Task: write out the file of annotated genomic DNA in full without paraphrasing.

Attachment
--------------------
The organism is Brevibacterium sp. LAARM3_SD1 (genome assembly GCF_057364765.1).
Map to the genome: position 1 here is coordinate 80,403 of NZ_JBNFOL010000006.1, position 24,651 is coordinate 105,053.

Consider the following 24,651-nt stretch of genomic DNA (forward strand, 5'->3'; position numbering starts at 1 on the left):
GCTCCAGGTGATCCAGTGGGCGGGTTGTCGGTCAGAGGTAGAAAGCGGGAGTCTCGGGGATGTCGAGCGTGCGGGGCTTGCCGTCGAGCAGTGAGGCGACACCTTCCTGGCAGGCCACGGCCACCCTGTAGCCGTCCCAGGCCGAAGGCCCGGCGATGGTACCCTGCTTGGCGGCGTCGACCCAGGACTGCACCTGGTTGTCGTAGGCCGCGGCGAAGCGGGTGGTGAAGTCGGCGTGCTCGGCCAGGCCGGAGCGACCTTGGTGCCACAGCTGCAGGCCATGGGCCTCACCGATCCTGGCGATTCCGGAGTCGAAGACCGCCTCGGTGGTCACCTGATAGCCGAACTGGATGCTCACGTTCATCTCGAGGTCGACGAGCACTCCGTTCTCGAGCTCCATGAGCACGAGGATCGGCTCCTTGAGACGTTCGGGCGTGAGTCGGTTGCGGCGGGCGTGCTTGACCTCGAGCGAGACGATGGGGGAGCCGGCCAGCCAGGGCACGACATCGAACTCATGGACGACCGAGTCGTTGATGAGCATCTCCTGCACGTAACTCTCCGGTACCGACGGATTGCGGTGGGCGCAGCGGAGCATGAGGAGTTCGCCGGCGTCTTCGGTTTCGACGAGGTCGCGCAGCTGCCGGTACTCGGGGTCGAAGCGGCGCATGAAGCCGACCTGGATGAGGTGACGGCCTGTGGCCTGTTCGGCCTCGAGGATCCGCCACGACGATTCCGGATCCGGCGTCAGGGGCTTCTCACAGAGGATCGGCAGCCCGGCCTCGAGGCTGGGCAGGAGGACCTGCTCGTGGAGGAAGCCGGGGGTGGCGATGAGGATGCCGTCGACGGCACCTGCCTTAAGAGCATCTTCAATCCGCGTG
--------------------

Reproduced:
The organism is Brevibacterium sp. LAARM3_SD1 (genome assembly GCF_057364765.1).
Map to the genome: position 1 here is coordinate 80,403 of NZ_JBNFOL010000006.1, position 24,651 is coordinate 105,053.

Consider the following 24,651-nt stretch of genomic DNA (forward strand, 5'->3'; position numbering starts at 1 on the left):
GCTCCAGGTGATCCAGTGGGCGGGTTGTCGGTCAGAGGTAGAAAGCGGGAGTCTCGGGGATGTCGAGCGTGCGGGGCTTGCCGTCGAGCAGTGAGGCGACACCTTCCTGGCAGGCCACGGCCACCCTGTAGCCGTCCCAGGCCGAAGGCCCGGCGATGGTACCCTGCTTGGCGGCGTCGACCCAGGACTGCACCTGGTTGTCGTAGGCCGCGGCGAAGCGGGTGGTGAAGTCGGCGTGCTCGGCCAGGCCGGAGCGACCTTGGTGCCACAGCTGCAGGCCATGGGCCTCACCGATCCTGGCGATTCCGGAGTCGAAGACCGCCTCGGTGGTCACCTGATAGCCGAACTGGATGCTCACGTTCATCTCGAGGTCGACGAGCACTCCGTTCTCGAGCTCCATGAGCACGAGGATCGGCTCCTTGAGACGTTCGGGCGTGAGTCGGTTGCGGCGGGCGTGCTTGACCTCGAGCGAGACGATGGGGGAGCCGGCCAGCCAGGGCACGACATCGAACTCATGGACGACCGAGTCGTTGATGAGCATCTCCTGCACGTAACTCTCCGGTACCGACGGATTGCGGTGGGCGCAGCGGAGCATGAGGAGTTCGCCGGCGTCTTCGGTTTCGACGAGGTCGCGCAGCTGCCGGTACTCGGGGTCGAAGCGGCGCATGAAGCCGACCTGGATGAGGTGACGGCCTGTGGCCTGTTCGGCCTCGAGGATCCGCCACGACGATTCCGGATCCGGCGTCAGGGGCTTCTCACAGAGGATCGGCAGCCCGGCCTCGAGGCTGGGCAGGAGGACCTGCTCGTGGAGGAAGCCGGGGGTGGCGATGAGGATGCCGTCGACGGCACCTGCCTTAAGAGCATCTTCAATCCGCGTG